Shell has used precisely the same clever formula.
Shell says that it carried out an internal investigation and found no evidence to support the allegations. Shell investigated Shell and Shell conveniently cleared Shell.
This whitewashing process allows a scandal to be covered up. The end result is a sanitizing statement carefully and deliberately designed to deceive.
Both the Garda and Shell know that in fact the allegations are true.
Now Superintendent Thomas Murphy has approached OSSL saying that he is going to investigate. He has presented himself “as an independent person to the ongoing issues in Co Mayo” with clean hands. I can only guess that he did not receive a share of the free booze received from Shell by hundreds of his fellow County Mayo Garda police officers. With all due respect to Superintendent Murphy, he can hardly be described as “independent”.
However, if Superintendent Murphy decides to press ahead, the first person he should approach is Detective Chief Superintendent John Gilligan. He should ask Gilligan if he personally helped unload a delivery of alcohol at Bellmullet Garda station. (He did) If Gilligan declines to answer without first seeking advice from his lawyer, that alone would speak volumes. Superintendent Murphy may also wish to ask Gilligan and the other Garda who offloaded the free booze, who paid for it, who delivered it and who ended up drinking it?
There is a volume of correspondence between OSSL and Shell when the alcohol issue is discussed and no denial is made by Shell. A classic example is an email exchange that took place on 22 May 2012 between OSSL and the current CEO of Shell EP Ireland, Mr Michael Crothers. OSSL detailed a threat it had allegedly received from a party acting for Shell in relation to the supply of large amounts of alcohol to the Irish Police Force and related falsification of invoices. 22 minutes later OSSL received a reply from Mr Crothers. He did not take issue with or make any denial in respect of the statements about the threat to OSSL, the large amounts of alcohol showered on the Irish Police, nor on the related disguised invoices. Instead he dealt with another matter raised.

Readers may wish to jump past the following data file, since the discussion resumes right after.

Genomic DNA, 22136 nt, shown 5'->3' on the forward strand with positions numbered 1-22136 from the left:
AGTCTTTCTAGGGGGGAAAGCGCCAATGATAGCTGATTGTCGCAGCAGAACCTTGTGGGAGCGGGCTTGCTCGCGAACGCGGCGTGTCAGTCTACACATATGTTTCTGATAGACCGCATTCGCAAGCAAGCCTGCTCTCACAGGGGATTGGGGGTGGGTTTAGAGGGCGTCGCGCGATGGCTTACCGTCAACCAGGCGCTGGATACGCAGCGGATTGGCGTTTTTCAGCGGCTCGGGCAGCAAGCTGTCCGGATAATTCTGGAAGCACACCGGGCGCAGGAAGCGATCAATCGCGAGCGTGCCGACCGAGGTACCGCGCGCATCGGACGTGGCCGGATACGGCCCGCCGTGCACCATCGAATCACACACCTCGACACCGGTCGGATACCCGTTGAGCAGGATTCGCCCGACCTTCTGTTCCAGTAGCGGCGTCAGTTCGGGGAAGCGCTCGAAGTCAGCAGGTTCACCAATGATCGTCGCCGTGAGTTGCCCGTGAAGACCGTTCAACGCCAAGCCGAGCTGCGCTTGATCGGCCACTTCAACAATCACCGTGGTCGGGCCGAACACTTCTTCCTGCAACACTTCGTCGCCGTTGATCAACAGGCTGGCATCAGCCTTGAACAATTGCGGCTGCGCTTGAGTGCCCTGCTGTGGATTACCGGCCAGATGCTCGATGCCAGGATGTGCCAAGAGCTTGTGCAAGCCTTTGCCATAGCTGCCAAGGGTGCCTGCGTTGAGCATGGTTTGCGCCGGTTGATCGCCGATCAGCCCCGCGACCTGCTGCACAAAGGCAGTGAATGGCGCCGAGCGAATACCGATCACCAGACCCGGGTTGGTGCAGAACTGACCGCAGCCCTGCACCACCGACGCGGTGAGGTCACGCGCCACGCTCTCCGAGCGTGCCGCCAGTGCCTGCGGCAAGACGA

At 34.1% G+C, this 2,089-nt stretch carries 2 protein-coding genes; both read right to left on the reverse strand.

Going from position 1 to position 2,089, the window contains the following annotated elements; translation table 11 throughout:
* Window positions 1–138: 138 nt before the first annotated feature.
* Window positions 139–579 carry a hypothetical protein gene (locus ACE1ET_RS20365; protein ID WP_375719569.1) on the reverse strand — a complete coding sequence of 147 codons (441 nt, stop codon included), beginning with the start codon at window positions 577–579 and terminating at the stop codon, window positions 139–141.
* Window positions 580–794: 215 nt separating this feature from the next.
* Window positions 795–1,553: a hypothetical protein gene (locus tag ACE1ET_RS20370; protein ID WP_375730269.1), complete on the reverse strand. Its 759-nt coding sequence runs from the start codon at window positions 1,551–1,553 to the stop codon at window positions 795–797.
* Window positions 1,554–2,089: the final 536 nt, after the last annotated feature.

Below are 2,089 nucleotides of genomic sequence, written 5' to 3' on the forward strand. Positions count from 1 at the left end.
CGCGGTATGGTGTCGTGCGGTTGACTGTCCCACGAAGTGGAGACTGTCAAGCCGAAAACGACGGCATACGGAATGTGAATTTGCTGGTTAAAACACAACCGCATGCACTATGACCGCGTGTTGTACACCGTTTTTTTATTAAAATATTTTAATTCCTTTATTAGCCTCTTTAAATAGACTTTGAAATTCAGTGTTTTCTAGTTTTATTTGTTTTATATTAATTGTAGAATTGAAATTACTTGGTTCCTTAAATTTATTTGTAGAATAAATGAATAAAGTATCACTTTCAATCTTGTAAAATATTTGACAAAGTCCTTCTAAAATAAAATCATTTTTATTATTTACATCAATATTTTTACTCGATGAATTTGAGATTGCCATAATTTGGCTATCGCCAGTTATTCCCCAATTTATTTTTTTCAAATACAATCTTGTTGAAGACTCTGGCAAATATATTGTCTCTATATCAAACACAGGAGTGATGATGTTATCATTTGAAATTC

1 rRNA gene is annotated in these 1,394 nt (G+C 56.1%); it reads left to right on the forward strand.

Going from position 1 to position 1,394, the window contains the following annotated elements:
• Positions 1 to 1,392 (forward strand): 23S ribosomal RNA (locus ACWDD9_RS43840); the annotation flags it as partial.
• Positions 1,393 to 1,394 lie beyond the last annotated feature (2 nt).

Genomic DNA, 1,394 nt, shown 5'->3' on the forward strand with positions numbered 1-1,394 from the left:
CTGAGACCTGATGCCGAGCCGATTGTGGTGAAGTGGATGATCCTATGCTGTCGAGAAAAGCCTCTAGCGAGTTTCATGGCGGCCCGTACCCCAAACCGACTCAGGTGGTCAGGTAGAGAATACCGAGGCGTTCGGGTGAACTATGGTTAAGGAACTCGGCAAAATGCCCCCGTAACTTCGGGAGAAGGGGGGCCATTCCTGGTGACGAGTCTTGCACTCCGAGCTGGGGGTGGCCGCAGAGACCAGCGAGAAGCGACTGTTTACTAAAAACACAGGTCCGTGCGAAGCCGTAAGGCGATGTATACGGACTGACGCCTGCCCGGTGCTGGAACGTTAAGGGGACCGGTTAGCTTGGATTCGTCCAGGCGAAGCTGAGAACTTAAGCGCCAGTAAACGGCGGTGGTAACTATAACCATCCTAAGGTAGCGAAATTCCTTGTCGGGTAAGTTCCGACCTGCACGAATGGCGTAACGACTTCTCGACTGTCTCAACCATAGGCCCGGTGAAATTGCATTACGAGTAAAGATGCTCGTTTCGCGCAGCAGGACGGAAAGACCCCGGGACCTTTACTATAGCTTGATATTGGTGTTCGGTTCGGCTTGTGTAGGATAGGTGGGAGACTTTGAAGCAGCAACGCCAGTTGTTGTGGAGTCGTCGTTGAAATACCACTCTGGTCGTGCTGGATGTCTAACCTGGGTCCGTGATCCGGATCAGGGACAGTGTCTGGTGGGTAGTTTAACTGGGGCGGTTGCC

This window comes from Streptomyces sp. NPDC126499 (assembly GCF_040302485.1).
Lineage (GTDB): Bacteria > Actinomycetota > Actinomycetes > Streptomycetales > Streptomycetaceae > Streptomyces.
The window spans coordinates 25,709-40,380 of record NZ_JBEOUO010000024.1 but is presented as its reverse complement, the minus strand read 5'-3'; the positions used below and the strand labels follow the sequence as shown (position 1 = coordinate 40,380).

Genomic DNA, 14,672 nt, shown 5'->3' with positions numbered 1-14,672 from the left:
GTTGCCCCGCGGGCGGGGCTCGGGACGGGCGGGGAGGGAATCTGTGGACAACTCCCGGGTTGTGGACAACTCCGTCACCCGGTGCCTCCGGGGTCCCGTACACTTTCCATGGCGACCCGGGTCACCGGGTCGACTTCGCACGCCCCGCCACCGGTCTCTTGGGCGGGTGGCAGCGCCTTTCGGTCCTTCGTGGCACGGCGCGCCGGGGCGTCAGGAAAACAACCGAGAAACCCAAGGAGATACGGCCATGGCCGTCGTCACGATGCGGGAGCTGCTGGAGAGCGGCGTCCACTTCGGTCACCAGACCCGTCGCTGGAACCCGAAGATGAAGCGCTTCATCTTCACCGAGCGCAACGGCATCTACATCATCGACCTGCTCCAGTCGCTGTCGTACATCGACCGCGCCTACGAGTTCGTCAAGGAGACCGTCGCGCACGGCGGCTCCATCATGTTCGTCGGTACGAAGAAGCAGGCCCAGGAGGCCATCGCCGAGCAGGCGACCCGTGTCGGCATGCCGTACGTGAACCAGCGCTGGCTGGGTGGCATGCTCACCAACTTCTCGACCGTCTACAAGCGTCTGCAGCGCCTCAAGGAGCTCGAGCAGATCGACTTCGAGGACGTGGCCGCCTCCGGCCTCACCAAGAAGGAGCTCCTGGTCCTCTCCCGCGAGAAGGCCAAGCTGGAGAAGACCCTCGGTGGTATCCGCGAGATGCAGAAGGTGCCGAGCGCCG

It is notable that in a letter dated May 28, 2013 Mr Crothers sent to a member of the Irish Parliament, Ms Clare Daly, Crothers claimed that Shell had arrived at a “full and final settlement” with OSSL in 2012. Clare Daly had written to Mr Crothers on my behalf. If a full and final settlement had been agreed, why did Peter Voser intervene? Why did the recent meeting between OSSL and Iain Middleton take place if all had already been resolved? Mr Crothers mentions in the same letter an invoice raised by OSSL for the alcohol requesting payment from Shell. If the invoice is fraudulent, why has this crime – an attempt to extort money from Shell on false pretenses – not been reported to the Garda?